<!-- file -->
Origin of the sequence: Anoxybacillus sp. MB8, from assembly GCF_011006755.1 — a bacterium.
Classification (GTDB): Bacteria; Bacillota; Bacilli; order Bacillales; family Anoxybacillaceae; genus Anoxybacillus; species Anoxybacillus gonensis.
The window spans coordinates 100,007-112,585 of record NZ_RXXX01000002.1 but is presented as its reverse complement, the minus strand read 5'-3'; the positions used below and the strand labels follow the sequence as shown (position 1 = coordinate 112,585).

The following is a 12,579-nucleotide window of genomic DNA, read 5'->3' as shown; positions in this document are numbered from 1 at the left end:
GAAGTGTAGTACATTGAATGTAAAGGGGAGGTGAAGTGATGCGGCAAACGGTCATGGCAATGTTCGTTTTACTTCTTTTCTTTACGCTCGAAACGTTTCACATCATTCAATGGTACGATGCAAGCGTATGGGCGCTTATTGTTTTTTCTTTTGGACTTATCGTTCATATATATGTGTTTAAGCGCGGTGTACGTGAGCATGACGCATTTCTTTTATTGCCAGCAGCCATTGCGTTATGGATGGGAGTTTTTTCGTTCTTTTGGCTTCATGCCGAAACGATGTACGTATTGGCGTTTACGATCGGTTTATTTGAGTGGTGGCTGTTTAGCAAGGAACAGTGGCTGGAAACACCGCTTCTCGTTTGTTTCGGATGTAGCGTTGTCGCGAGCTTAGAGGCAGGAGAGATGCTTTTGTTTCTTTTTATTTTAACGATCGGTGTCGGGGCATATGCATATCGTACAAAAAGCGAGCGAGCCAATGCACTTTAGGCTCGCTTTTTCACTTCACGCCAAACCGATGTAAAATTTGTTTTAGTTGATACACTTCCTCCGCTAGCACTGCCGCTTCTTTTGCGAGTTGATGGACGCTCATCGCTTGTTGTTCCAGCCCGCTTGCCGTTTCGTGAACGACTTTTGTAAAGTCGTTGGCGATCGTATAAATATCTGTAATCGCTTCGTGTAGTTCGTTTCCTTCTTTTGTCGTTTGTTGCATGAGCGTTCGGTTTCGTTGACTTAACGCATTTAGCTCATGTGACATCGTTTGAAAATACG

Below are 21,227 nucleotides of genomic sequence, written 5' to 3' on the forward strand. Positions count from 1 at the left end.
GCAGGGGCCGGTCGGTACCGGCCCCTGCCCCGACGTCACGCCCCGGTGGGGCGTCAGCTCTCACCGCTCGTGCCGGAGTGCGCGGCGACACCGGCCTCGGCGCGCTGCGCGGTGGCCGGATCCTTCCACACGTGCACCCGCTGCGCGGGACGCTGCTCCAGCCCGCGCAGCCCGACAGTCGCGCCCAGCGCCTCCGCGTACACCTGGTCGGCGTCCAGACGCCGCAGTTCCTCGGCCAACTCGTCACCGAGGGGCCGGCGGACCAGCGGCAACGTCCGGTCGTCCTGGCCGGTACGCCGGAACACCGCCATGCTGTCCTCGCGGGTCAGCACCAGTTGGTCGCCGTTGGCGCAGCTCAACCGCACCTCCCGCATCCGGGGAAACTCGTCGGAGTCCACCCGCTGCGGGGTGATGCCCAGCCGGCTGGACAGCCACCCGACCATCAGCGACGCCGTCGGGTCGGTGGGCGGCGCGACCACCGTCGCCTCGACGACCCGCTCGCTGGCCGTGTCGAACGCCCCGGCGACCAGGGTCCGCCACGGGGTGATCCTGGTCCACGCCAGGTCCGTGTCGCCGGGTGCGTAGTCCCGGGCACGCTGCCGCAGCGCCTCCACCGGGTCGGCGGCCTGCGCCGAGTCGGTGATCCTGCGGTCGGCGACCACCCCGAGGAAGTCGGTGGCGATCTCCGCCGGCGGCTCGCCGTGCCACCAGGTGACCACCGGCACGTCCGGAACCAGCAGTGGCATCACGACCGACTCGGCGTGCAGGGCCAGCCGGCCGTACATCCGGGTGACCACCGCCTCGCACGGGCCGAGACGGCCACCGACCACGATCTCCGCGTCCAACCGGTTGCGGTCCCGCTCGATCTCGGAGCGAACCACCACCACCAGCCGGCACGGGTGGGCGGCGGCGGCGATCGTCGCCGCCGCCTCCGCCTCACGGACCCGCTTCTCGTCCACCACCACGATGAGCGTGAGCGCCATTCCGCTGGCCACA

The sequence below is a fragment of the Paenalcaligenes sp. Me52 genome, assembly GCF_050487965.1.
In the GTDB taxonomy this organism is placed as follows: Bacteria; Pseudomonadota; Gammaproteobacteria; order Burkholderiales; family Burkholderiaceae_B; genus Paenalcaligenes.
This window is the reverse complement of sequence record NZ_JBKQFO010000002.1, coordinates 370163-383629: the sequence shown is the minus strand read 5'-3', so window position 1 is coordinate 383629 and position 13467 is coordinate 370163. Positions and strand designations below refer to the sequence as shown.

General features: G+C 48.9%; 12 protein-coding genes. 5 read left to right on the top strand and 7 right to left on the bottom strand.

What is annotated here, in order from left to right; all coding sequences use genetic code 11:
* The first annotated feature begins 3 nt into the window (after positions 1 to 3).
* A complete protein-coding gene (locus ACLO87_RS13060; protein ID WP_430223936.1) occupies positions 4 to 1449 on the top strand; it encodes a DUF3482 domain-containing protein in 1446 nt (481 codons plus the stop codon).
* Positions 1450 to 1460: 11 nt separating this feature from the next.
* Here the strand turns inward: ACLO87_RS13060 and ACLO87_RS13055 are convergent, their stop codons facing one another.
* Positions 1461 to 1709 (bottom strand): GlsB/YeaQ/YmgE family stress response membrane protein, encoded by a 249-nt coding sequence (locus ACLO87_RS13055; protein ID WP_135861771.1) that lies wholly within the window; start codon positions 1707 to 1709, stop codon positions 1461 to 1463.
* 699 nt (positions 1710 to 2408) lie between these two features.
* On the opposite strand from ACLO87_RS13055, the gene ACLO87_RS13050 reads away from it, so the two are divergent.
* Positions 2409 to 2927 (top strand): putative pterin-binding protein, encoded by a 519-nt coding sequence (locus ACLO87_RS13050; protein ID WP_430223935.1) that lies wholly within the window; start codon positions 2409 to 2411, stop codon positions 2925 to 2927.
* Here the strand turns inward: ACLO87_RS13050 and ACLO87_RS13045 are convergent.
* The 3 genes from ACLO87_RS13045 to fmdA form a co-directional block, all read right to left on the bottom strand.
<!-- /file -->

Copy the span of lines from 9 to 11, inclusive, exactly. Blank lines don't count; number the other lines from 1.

In the GTDB taxonomy this organism is placed as follows: Bacteria; Pseudomonadota; Gammaproteobacteria; order Burkholderiales; family Burkholderiaceae_B; genus Paenalcaligenes.
This window is the reverse complement of sequence record NZ_JBKQFO010000002.1, coordinates 370163-383629: the sequence shown is the minus strand read 5'-3', so window position 1 is coordinate 383629 and position 13467 is coordinate 370163. Positions and strand designations below refer to the sequence as shown.

General features: G+C 48.9%; 12 protein-coding genes. 5 read left to right on the top strand and 7 right to left on the bottom strand.